In the about 1.5 years since the G1 came out, Android has come a long way. 3 major releases of the platform have added important missing features like an on-screen soft-keyboard and helped harden the platform based on experience in the field. At the same time, developers have contributed a wide range of expected and unexpected applications, and learned how to write them so that they don't drain the battery within minutes.

There are now half a dozen or so Android phones on the market and many more in the pipeline. In particular HTC, previously a pure windows mobile shop, seems to be confident enough in the future of Android to release it on their most advanced hardware, a move which would certainly upset their strategic OEM partner Microsoft.

With the success of Android, there also comes the increasing risk of fragmentation into a plethora of mutually incompatible vendor and carrier specific versions. Due to the permissive nature of the Apache open-source license, this cannot really be avoided. By putting out the Nexus One as a leading example of"Android done right, according to Google", Google has now one more way to coerce the members of the open handset alliance to follow its lead and not produce restricted, proprietary and limited versions of Android. In the end it might matter less how many unlocked Nexus Ones Google actually sells, but the fact that they are available might have some effects in keeping carriers and vendors honest.

Compared to the G1, the Nexus One feels very snappy, thanks to the faster CPU and increased memory. While the G1 had physical buttons for standard android operations like "home", "back" or "menu", the Nexus One has dedicated touch buttons at the bottom of the screen. The green & red call control buttons are now missing, which means that all phone operations must be done from the touch-screen. While on the G1, pressing the call button always was a shortcut to launch the dialer, this has to be done explicitly on a Nexus One, either from the app panel or a home-screen shortcut icon. Instead the Nexus One has a dedicated "search" button, which shows the crucial importance of search in "Android according to Google" (more so than making a call, apparently...). Without the physical buttons command buttons, there is now the need for a dedicated on/off and sleep/wakeup button, which is awkwardly placed at the top edge of the phone. Since I always unlock/lock the phone before/after any usage, the location of this button is unergonomic for how I typically hold the phone and is a bit of a hassle. The Nexus One still has the trackball, which I hardly use and which takes up significant real estate on the phone and introduces potential fracture points in the casing (the faceplate of my G1 had cracked along the trackball opening in less than a year). I would happily trade it for sleep/wakeup button on the faceplate or simple reduce the size of the phone by as much.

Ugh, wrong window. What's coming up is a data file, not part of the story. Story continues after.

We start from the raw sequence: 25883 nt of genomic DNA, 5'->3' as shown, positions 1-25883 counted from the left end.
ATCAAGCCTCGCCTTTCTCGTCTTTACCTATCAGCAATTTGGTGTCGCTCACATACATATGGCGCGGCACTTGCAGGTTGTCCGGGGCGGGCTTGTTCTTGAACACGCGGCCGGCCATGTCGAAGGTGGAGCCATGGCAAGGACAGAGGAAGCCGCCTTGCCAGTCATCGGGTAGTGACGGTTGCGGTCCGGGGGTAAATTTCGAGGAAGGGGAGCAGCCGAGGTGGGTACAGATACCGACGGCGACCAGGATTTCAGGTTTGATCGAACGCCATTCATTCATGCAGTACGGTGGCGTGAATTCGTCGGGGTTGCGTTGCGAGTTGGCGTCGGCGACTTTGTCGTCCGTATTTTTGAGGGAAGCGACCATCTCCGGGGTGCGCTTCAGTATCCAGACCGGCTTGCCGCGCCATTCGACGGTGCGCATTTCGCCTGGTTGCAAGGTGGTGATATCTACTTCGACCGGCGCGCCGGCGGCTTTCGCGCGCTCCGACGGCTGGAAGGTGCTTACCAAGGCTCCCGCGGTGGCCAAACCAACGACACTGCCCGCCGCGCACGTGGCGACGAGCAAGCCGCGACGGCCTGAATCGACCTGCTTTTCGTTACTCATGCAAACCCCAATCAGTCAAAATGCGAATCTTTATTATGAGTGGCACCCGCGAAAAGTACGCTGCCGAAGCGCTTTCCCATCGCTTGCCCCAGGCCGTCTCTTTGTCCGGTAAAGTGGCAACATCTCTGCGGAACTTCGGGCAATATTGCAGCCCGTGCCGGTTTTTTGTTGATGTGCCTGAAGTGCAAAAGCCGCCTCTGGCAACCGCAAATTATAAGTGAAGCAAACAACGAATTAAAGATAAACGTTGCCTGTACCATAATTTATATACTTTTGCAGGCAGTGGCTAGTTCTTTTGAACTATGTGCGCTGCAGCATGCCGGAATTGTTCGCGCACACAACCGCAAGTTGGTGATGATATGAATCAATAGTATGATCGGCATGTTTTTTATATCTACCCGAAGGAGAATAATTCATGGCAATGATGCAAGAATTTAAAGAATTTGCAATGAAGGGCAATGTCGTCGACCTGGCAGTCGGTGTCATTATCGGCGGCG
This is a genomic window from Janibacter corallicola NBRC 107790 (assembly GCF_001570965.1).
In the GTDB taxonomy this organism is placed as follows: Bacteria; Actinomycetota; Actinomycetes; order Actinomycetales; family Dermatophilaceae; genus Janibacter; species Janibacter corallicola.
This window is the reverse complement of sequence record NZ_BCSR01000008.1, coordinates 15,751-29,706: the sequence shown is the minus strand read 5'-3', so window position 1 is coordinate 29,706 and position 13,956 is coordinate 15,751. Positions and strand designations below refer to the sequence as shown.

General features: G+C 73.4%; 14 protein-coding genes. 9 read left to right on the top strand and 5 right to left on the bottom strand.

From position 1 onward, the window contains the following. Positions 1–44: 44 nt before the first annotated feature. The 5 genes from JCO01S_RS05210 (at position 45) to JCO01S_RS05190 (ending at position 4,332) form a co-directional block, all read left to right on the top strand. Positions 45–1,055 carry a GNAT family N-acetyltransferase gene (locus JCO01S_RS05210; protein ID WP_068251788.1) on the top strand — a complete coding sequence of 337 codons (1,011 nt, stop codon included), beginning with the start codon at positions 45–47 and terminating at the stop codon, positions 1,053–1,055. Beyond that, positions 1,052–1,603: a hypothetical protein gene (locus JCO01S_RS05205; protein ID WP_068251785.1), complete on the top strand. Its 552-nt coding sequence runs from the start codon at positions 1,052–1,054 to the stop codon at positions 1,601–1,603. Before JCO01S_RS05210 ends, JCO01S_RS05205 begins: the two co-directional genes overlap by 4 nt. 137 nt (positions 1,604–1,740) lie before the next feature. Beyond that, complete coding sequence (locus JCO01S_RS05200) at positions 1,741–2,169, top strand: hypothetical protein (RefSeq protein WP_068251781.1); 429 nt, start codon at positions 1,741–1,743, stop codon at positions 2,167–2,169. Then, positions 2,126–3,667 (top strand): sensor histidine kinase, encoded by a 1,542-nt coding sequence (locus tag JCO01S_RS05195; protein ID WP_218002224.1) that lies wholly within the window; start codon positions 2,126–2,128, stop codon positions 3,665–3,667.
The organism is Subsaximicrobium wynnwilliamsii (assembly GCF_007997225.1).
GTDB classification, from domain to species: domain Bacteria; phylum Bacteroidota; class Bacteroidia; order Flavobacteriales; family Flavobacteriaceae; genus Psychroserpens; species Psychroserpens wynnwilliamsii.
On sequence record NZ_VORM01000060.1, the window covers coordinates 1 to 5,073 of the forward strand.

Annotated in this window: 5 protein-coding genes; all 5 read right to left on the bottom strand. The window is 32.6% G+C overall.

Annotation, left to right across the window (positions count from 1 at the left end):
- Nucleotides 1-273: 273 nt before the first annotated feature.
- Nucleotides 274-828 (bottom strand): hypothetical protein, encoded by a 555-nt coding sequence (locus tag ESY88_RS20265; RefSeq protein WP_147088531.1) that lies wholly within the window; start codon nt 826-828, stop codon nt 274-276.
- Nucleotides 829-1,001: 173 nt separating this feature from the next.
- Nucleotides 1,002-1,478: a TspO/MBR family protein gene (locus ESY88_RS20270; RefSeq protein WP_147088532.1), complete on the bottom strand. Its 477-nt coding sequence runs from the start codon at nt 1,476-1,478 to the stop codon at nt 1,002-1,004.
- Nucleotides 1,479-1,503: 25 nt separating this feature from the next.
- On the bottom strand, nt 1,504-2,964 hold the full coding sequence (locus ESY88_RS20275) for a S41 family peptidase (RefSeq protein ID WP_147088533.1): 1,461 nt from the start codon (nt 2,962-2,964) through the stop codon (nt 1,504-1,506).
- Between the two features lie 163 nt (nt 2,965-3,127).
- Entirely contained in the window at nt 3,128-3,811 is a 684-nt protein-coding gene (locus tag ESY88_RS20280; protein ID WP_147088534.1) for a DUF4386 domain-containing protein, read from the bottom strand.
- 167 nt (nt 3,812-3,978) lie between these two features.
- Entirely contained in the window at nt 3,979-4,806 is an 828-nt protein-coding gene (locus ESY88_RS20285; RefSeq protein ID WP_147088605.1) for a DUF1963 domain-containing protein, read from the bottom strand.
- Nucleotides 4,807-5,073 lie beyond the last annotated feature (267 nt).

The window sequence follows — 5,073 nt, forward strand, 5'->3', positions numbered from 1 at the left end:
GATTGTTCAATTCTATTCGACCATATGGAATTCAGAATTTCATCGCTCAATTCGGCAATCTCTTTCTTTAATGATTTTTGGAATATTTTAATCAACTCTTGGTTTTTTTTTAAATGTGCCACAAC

The physical design of the Nexus One is low key and unspectacular: a flat, sleek shape with rounded edges. But it feels nice and solid in the palm of my hand - how a palmtop computer should feel like. Fortunately gone is the ugly and awkward "Android chin" of earlier HTC devices. So far the only flaw in the case is the somewhat sharp edge of the protruding camera lens.

The charger/USB port has changed from mini-USB on the G1 to the new standard micro-USB on the Nexus One, which unfortunately means that existing G1 chargers and USB cables cannot be reused.

On the software side, Android 2.1 offers gmail support for multiple accounts and a contact applications which can sync to multiple sources (multiple google accounts, facebook, exchange). The home screen application, app tray, dialer and contacts applications have received a significant redesign and face lift, but otherwise the changes are rather minor compared to Android 1.6 released not too long ago.

Overall, I am very happy with the Nexus one as an everyday phone. It is a very capable high-end consumer smartphone and probably the first Android based phone that is clearly in the same league as the IPhone.

Thursday, January 7, 2010

Nexus One: the good, the bad and the ugly

So it doesn't cure cancer, solve world hunger or even global climate change - but it's still a pretty nice phone!

At first glance, the large, crisp high-res display get's all the Uhs and Ahs, including how snappy the UI responds thanks to the 1Ghz Snapdragon chipset. With its speed and responsiveness, the phone is a pleasure to use! The form-factor is thin, sleek with ergonomically rounded corners and lies well in the palm of ones hand. The teflon coated plastic case gives it a nice high-end feeling texture. The biggest improvement in software features for my use case is the ability to sync multiple accounts for the contacts and the gmail app - now I can get notifications for email arriving on any of my gmail accounts.

My only serious gripe so far is with the placement of the on/off button, which I need to press each time before and after using the phone. Its location at the top edge, is very un-ergonomic for single handed use - i.e. fishing the phone out of the pocket with one hand, turn on the display, balance it on the palm while using the thumb to swipe the unlock pattern and do the basic navigation. I am also not too thrilled about the protruding camera lens and the trackball, which I hardly ever use, distracting from an otherwise very slick and smooth case.

The hardware specs are probably at this point the most impressive of any phone on the market and the Nexus One should be a serious cure for iPhone envy among consumer-smartphone users who for one reason or another don't want to get an iPhone.